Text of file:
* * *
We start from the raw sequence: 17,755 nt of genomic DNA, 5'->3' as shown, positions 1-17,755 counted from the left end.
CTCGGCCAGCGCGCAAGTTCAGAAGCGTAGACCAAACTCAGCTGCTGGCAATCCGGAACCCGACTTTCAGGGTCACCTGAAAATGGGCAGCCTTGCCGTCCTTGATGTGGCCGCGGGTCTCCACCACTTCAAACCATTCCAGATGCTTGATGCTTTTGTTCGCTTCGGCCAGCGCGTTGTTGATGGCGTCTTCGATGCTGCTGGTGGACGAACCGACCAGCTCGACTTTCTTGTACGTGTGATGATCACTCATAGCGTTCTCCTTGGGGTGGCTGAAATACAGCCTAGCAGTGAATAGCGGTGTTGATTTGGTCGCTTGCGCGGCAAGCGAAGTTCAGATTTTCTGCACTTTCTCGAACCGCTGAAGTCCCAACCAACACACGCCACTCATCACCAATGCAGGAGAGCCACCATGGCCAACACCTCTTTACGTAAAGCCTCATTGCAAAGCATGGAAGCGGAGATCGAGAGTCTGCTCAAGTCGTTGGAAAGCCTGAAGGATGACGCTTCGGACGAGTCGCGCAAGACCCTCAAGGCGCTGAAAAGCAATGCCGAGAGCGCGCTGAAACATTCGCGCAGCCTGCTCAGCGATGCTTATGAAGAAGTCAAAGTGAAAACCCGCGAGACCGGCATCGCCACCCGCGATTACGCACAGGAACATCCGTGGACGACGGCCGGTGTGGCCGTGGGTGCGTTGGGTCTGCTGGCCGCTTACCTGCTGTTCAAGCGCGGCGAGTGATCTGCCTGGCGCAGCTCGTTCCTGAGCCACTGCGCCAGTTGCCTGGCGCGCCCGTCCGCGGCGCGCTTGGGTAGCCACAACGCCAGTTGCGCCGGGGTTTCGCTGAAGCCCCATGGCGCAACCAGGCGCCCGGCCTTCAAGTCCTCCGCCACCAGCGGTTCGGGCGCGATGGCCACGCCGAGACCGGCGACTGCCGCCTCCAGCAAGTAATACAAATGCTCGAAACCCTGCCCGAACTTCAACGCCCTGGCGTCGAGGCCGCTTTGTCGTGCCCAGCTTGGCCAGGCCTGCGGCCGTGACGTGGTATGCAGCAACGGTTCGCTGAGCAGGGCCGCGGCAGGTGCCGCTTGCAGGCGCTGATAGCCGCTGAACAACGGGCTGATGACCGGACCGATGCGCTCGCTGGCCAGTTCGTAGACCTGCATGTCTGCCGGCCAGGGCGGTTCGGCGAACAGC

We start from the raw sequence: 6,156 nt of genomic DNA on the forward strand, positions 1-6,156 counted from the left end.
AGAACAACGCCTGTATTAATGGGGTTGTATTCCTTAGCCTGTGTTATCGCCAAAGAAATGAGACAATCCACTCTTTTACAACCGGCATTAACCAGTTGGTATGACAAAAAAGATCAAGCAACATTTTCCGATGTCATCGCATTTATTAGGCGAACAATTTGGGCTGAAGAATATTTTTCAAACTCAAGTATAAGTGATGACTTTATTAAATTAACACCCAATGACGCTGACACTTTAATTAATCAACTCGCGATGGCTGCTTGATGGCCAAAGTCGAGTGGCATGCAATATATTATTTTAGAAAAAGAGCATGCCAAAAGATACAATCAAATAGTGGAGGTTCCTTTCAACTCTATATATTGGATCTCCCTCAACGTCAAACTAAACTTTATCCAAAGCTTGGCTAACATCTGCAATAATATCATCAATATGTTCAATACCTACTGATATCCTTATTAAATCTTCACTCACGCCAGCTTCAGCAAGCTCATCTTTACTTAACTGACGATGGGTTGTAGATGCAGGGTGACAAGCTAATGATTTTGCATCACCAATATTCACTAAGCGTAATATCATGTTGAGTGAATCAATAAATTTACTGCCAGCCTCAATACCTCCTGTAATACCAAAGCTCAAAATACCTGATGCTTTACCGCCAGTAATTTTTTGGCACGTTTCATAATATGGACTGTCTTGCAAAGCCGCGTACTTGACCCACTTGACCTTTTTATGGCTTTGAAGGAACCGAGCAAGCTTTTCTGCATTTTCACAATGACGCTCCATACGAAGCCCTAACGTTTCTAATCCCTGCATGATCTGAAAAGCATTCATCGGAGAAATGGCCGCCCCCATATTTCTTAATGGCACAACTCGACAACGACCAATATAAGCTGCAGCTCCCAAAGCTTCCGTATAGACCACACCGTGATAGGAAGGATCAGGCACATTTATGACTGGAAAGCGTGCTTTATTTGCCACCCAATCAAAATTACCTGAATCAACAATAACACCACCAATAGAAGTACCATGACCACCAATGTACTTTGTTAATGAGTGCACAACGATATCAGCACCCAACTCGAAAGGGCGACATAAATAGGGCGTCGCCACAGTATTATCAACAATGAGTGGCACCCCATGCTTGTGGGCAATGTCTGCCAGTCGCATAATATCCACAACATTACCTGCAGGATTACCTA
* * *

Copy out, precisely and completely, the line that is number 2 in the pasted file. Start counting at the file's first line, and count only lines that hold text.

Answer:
CTCGGCCAGCGCGCAAGTTCAGAAGCGTAGACCAAACTCAGCTGCTGGCAATCCGGAACCCGACTTTCAGGGTCACCTGAAAATGGGCAGCCTTGCCGTCCTTGATGTGGCCGCGGGTCTCCACCACTTCAAACCATTCCAGATGCTTGATGCTTTTGTTCGCTTCGGCCAGCGCGTTGTTGATGGCGTCTTCGATGCTGCTGGTGGACGAACCGACCAGCTCGACTTTCTTGTACGTGTGATGATCACTCATAGCGTTCTCCTTGGGGTGGCTGAAATACAGCCTAGCAGTGAATAGCGGTGTTGATTTGGTCGCTTGCGCGGCAAGCGAAGTTCAGATTTTCTGCACTTTCTCGAACCGCTGAAGTCCCAACCAACACACGCCACTCATCACCAATGCAGGAGAGCCACCATGGCCAACACCTCTTTACGTAAAGCCTCATTGCAAAGCATGGAAGCGGAGATCGAGAGTCTGCTCAAGTCGTTGGAAAGCCTGAAGGATGACGCTTCGGACGAGTCGCGCAAGACCCTCAAGGCGCTGAAAAGCAATGCCGAGAGCGCGCTGAAACATTCGCGCAGCCTGCTCAGCGATGCTTATGAAGAAGTCAAAGTGAAAACCCGCGAGACCGGCATCGCCACCCGCGATTACGCACAGGAACATCCGTGGACGACGGCCGGTGTGGCCGTGGGTGCGTTGGGTCTGCTGGCCGCTTACCTGCTGTTCAAGCGCGGCGAGTGATCTGCCTGGCGCAGCTCGTTCCTGAGCCACTGCGCCAGTTGCCTGGCGCGCCCGTCCGCGGCGCGCTTGGGTAGCCACAACGCCAGTTGCGCCGGGGTTTCGCTGAAGCCCCATGGCGCAACCAGGCGCCCGGCCTTCAAGTCCTCCGCCACCAGCGGTTCGGGCGCGATGGCCACGCCGAGACCGGCGACTGCCGCCTCCAGCAAGTAATACAAATGCTCGAAACCCTGCCCGAACTTCAACGCCCTGGCGTCGAGGCCGCTTTGTCGTGCCCAGCTTGGCCAGGCCTGCGGCCGTGACGTGGTATGCAGCAACGGTTCGCTGAGCAGGGCCGCGGCAGGTGCCGCTTGCAGGCGCTGATAGCCGCTGAACAACGGGCTGATGACCGGACCGATGCGCTCGCTGGCCAGTTCGTAGACCTGCATGTCTGCCGGCCAGGGCGGTTCGGCGAACAGC